Town Boy

Author: Lat
Year: 1980
Genre: Memoir

In his native Malaysia, Lat is a phenomenon. A cartoonist since age 9, he's been enormously popular for the last thirty years, and was even commissioned to draw the artwork for AirAsia jets. Of course, he's practically unknown here in the United States, but First Second Press (publishers of American Born Chinese) are introducing him to American audiences by publishing two autobiographical volumes, Kampung Boy and Town Boy.

I haven't read the first volume, but that was no handicap at all. This book starts off when Lat's family moves from a village (or kampung) to the town of Ipoh, and follows the exploits of Lat and his friends through their first (age 10) and last (age 17) years of school together. They discover rock 'n' roll, cheat on the cross country race, perform in the marching band, and dream about pretty girls.

The striking thing about this kind of story is the mix of similarities and differences from what I would find familiar. While all the subplots could (and probably would) be found in an American memoir from the same generation, the setting shows some tremendous cultural differences. Malaysia is a very diverse country, and the English edition of the book includes some aspects of Malaysian English (notably the multi-purpose particle lah) as well as bits of dialogue in Bahasa Malaysia, Chinese, and what I believe is Tamil. Also, the schools are boys only, and the British-derived educational system makes some of the school scenes difficult to understand completely.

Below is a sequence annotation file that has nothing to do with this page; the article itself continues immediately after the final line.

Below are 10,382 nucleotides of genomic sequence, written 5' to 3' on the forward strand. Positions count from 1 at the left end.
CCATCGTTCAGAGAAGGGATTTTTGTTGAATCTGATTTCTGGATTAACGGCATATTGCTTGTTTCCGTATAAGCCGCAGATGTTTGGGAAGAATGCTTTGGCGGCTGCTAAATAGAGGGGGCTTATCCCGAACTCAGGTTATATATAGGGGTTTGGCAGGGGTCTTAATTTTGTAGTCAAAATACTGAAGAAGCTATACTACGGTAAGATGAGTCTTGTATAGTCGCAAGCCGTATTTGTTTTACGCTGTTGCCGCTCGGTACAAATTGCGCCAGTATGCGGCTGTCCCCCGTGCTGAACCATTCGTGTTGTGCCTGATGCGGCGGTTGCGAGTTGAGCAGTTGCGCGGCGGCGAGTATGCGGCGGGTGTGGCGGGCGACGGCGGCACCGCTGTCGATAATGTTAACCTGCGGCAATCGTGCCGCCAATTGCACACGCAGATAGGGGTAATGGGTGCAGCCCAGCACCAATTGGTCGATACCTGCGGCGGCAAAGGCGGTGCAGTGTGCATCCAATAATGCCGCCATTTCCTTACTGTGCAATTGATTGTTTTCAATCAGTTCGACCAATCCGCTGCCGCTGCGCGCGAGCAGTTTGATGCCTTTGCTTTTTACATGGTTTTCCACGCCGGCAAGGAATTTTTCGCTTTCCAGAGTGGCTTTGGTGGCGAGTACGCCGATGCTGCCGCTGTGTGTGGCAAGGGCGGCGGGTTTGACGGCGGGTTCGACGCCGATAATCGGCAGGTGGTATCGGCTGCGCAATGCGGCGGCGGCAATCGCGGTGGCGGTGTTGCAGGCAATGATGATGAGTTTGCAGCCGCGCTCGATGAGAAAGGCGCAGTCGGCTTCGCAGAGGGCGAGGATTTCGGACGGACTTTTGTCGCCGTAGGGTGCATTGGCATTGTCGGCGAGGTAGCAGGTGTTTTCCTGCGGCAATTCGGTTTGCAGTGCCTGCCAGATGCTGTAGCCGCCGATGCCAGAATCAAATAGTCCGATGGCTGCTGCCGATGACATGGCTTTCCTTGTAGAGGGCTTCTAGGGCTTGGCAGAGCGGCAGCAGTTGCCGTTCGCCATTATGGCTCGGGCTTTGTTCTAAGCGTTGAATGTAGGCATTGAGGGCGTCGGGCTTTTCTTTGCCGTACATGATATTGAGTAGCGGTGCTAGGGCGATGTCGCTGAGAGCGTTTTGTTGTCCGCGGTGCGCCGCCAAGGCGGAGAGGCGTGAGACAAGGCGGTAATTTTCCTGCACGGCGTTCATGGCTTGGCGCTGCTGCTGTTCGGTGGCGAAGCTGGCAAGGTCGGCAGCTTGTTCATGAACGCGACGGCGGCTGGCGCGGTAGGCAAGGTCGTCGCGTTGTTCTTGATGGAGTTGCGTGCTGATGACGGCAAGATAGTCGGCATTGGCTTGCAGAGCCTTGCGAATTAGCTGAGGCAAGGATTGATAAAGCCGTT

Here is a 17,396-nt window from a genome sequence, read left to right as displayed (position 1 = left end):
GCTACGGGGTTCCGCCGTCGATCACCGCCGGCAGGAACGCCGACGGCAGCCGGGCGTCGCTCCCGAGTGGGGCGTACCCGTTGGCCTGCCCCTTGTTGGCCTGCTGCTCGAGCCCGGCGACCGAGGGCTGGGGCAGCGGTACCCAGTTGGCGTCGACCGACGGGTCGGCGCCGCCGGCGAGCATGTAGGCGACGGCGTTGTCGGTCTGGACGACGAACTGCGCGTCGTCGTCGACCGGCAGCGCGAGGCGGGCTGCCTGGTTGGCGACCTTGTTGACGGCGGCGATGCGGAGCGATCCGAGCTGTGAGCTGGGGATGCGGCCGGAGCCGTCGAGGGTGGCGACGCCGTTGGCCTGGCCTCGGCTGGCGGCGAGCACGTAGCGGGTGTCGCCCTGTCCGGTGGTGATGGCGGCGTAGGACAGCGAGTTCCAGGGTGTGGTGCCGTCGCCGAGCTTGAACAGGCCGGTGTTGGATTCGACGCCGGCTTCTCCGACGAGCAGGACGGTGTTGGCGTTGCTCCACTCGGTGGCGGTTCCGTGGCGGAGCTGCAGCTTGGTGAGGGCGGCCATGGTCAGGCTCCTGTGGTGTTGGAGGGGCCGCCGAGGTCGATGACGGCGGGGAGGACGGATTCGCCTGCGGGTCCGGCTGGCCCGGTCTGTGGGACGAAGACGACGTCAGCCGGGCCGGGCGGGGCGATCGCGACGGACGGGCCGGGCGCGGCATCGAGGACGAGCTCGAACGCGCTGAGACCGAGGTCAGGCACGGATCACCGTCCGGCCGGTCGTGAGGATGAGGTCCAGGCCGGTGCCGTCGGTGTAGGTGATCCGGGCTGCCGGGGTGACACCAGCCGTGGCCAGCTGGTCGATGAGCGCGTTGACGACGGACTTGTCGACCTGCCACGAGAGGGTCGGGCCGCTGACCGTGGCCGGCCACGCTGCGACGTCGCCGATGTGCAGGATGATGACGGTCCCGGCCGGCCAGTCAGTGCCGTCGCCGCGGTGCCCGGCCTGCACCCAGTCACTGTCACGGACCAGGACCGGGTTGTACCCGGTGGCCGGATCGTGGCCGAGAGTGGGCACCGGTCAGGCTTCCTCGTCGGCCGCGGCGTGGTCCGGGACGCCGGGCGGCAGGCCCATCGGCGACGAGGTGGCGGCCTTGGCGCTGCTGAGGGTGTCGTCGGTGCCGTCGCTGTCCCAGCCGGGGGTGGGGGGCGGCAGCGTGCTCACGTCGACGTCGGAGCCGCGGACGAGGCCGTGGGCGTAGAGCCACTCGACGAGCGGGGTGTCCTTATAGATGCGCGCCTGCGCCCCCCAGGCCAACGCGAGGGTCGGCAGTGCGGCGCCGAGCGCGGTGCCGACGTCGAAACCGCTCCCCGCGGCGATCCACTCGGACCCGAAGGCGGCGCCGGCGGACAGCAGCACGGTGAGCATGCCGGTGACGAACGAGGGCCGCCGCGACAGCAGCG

Despite the foreignness of the Malaysian setting, though, the overall feeling is of the warmth of friends and family. Lat has fond memories of childhood fun and mischief, an engaging storyteller's style, and a wicked caricaturist's sense of humor. I look forward to reading Volume 1.

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